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A Hazard of New Fortunes — Complete by Howells

And so Mela did not make any excuse


Mela,

whom she did not admit to her reasons or feelings always, followed her with the servile admiration she had for all that Christine did; and she took on trust as somehow successful the result of Christine's obstinacy, when they were allowed to stand against the wall at the back of the room through the whole of the long piece begun just before they came in. There had been no one to receive them; a few people, in the rear rows of chairs near them, turned their heads to glance at them, and then looked away again. Mela had her misgivings; but at the end of the piece Miss Vance came up to them at once, and then Mela knew that she had her eyes on them all the time, and that Christine must have been right. Christine said nothing about their coming late, and so Mela did not make any excuse, and Miss Vance seemed to expect none. She glanced with a sort of surprise at Conrad, when Christine introduced him; Mela did not know whether she liked their bringing him, till she shook hands with him, and said: "Oh, I am very glad indeed! Mr. Dryfoos and I have met before." Without explaining where or when, she led them to her aunt and presented them, and then said, "I'm going to put you with some friends of yours," and quickly seated them next the Marches. Mela liked that well enough; she thought she might have some joking with Mr. March, for all his wife was so stiff; but the look which Christine wore seemed to forbid, provisionally at least, any such recreation. On her part, Christine was cool with
the Marches. It went through her mind that they must have told Miss Vance they knew her; and perhaps they had boasted of her intimacy. She relaxed a little toward them when she saw Beaton leaning against the wall at the end of the row next Mrs. March. Then she conjectured that he might have told Miss Vance of her acquaintance with the Marches, and she bent forward and nodded to Mrs. March across Conrad, Mela, and Mr. March. She conceived of him as a sort of hand of her father's, but she was willing to take them at their apparent social valuation for the time. She leaned back in her chair, and did not look up at Beaton after the first furtive glance, though she felt his eyes on her.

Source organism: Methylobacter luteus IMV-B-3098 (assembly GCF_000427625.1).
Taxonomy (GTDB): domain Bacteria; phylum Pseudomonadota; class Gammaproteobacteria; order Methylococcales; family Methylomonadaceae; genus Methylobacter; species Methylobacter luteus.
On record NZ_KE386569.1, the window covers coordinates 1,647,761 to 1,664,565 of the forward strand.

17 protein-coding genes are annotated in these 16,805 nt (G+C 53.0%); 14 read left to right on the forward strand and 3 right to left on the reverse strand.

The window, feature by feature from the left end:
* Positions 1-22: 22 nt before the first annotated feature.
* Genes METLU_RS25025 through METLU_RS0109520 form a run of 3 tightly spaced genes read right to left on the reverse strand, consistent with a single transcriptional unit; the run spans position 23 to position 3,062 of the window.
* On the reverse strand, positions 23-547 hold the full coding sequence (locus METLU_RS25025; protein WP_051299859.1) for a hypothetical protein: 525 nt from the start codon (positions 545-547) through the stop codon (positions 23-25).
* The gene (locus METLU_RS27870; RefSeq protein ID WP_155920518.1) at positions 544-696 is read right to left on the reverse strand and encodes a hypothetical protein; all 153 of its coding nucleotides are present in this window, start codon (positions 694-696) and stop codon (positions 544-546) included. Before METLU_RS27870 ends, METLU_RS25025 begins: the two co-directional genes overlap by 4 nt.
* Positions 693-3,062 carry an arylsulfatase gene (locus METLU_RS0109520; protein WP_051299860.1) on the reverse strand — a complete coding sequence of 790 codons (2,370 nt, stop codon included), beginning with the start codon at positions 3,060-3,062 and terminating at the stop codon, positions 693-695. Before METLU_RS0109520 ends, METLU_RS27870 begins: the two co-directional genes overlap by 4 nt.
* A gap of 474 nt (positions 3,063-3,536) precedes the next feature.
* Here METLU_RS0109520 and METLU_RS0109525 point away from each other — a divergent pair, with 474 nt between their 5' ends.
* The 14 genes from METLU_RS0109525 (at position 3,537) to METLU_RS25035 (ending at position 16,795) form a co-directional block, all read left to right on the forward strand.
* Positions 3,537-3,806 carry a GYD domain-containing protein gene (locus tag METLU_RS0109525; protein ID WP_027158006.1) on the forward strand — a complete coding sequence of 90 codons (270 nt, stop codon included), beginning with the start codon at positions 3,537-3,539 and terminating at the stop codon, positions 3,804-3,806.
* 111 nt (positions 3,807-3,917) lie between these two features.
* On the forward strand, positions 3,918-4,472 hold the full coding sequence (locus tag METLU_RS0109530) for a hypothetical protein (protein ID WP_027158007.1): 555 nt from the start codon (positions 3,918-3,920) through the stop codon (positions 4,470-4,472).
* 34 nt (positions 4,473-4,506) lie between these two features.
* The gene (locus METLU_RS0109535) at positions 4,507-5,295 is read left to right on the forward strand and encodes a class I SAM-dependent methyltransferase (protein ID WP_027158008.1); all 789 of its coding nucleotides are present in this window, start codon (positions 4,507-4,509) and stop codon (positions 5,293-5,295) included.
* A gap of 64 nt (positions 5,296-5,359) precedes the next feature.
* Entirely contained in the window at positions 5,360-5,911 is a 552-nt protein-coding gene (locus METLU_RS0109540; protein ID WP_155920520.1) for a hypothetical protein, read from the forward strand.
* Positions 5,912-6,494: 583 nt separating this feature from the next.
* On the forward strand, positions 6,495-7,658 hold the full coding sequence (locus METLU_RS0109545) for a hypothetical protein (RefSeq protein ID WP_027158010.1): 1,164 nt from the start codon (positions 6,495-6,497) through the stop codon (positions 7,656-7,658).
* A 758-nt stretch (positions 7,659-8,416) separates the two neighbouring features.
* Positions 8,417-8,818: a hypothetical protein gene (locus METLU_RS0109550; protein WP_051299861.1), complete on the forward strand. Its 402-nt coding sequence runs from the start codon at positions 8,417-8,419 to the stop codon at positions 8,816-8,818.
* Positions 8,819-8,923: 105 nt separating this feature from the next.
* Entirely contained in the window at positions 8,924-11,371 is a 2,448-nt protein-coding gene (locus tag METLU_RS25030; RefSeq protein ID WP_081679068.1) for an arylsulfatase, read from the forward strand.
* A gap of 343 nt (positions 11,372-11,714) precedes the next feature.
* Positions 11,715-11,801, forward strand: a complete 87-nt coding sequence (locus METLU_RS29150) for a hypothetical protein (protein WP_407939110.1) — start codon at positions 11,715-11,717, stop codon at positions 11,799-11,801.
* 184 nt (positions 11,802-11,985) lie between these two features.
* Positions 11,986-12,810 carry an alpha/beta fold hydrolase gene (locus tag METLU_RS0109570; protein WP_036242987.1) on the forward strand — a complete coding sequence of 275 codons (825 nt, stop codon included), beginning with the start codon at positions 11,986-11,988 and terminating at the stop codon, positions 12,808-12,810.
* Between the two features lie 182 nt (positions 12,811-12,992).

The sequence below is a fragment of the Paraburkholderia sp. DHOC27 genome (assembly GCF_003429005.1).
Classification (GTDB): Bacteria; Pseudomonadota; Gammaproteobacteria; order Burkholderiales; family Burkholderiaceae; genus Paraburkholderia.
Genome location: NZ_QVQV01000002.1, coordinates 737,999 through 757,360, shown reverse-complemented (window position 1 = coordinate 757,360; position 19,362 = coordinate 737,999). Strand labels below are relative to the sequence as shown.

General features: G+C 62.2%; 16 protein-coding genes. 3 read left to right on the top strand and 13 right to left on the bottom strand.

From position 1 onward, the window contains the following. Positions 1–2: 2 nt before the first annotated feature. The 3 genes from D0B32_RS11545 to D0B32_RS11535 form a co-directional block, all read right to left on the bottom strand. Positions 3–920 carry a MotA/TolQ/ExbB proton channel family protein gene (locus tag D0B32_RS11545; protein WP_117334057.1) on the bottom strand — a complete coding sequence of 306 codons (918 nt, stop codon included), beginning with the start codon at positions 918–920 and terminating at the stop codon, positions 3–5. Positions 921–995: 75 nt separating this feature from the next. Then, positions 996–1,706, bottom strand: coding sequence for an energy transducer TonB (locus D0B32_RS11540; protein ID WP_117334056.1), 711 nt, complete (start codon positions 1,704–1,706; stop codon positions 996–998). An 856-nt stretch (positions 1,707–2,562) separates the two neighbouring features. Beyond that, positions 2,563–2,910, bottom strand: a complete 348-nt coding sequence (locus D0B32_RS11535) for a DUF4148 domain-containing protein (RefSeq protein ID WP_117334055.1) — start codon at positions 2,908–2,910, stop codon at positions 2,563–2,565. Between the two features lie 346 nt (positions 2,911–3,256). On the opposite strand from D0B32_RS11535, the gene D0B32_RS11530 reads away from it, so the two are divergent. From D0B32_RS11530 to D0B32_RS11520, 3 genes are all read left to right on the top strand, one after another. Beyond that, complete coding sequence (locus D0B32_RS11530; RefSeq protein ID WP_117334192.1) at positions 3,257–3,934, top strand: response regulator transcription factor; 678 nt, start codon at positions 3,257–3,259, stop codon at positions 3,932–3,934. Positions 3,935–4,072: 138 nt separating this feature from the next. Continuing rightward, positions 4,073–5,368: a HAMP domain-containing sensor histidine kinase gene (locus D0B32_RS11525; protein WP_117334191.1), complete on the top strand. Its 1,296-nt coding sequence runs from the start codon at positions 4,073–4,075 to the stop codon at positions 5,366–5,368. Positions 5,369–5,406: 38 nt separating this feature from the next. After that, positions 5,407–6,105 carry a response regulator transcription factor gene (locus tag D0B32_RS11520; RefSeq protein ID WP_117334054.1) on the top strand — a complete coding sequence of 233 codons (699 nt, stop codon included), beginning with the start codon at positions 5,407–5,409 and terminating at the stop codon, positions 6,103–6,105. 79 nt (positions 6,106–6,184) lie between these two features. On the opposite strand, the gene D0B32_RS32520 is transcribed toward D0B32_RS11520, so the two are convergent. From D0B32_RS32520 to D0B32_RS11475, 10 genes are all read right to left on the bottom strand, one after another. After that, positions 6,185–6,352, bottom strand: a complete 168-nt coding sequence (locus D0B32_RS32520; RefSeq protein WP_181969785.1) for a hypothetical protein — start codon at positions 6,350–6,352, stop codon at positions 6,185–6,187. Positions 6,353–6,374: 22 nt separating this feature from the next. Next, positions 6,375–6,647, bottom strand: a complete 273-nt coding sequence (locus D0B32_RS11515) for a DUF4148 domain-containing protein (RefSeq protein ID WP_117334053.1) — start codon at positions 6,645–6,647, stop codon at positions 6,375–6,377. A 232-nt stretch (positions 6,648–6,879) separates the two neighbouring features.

The music began again almost at once, before Mela had time to make Conrad tell her where Miss Vance had met him before. She would not have minded interrupting the music; but every one else seemed so attentive, even Christine, that she had not the courage. The concert went onto an end without realizing for her the ideal of pleasure which one ought to find. in society. She was not exacting, but it seemed to her there were very few young men, and when the music was over, and their opportunity came to be sociable, they were not very sociable. They were not introduced, for one thing; but it appeared to Mela that they might have got introduced, if they had any sense; she saw them looking at her, and she was glad she had dressed so much; she was dressed more than any other lady there, and either because she was the most dressed of any person there, or because it had got around who her father was, she felt that she had made an impression on the young men. In her satisfaction with this, and from her good nature, she was contented to be served with her refreshments after the concert by Mr. March, and to remain joking with him. She was at her ease; she let her hoarse voice out in her largest laugh; she accused him, to the admiration of those near, of getting her into a perfect gale. It appeared to her, in her own pleasure, her mission to illustrate to the rather subdued people about her what a good time really was, so that they could have it if they wanted it. Her joy was crowned when March modestly professed himself unworthy to monopolize her, and explained how selfish he felt in talking to a young lady when there were so many young men dying to do so.


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